While the IRS has not stated a specific amount of time that defines this holding period, many CPAs, tax experts, and legal advisors generally agree upon a minimum 1-2 year window for holding property. This guidance is based on past proposals from Congress for a 12-month holding period, although the proposal was never codified. In addition, because the property will show up on your annual tax returns, holding it for 1-2 years helps establish good faith with the IRS for a successful future exchange.
To help you understand, I’ll provide a couple of examples that illustrate why this holding period matters.
The 1031 exchange holding period is crucial for a successful 1031 exchange. However, due to the ambiguous nature of the guidance surrounding it, investors should not attempt 1031 exchanges on their own and should seek professional advice to ensure they don’t find themselves disqualified from a 1031 exchange in the middle of the process.
Let Canyon View Capital Experts Help With Your 1031 Exchange
For property investors, 1031 exchanges can be an excellent way to sell properties and defer capital gains taxes into perpetuity. However, investors must abide by many prerequisites and rules, like the 1031 exchange holding period, to execute this transaction successfully.
For 40+ years, CVC professionals have managed, owned, and operated various types of real estate. Now, we co-own and manage a portfolio of multifamily properties valued at over $1 billion1. That’s why we understand the benefits and nuances of 1031 exchanges better than most, and we work closely with our investors to guide them carefully through this complicated process to completion.
Completing a 1031 exchange often means helming murky waters, which makes it easy to get lost along the way. With CVC experts at your side, you’ll have a reliable navigator to lend clarity on 1031 exchanges, along with a full crew of experts who can offer advice on taxes, accounting, and any other lingering financial concerns so you become a more seasoned investor.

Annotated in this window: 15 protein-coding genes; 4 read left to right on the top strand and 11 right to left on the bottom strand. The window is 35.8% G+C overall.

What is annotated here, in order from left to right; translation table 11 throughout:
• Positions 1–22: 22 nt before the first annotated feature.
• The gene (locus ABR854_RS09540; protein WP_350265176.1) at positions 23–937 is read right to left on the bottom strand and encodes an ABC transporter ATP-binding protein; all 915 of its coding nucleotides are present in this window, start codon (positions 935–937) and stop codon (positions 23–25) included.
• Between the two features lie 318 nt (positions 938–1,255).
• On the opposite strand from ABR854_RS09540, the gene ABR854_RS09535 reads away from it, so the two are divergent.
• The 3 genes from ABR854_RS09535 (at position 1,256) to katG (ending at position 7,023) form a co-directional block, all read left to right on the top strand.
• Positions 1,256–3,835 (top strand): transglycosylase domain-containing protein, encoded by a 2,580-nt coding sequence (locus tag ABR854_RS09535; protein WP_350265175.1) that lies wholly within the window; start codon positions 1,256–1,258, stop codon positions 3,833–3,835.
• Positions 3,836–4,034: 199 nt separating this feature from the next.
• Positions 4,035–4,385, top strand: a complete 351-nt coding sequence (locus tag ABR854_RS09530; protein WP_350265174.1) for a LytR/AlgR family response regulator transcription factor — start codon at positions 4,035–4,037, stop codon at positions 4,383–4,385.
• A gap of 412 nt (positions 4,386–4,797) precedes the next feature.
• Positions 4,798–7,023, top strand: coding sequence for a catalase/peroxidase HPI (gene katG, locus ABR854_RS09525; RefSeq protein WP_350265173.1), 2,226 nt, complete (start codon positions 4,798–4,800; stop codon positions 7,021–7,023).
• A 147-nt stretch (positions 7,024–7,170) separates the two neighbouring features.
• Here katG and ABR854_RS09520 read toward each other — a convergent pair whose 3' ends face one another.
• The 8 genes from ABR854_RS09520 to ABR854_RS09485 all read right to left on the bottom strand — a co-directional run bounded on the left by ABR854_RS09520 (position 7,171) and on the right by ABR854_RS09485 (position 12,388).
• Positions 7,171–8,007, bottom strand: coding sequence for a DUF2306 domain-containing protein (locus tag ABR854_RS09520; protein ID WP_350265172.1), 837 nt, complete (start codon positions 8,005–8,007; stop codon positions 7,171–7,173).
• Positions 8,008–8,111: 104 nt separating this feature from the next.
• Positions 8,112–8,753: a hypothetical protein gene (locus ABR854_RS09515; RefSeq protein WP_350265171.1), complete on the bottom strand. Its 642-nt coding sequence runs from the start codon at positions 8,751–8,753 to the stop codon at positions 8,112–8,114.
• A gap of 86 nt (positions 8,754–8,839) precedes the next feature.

Still hazy on the details of a 1031 Exchange Holding Period?
Canyon View Capital can show you the way! We will walk you through every step of your 1031 exchange, and our in-house professionals will always answer your questions honestly, completely, and promptly. CVC will help you cut through the red tape, no matter how sticky it gets. Contact Canyon View Capital.
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Gary Rauscher, President
When Gary joined CVC in 2007, he brought more than a decade of in-depth accounting and tax experience, first as a CPA, and later as the CFO for a venture capital fund. As President, Gary manages all property refinances, acquisitions, and dispositions. He works directly with banks, brokers, attorneys, and lenders to ensure a successful close for each CVC property. His knowledge of our funds’ complexity makes him a respected executive sounding board and an invaluable financial advisor.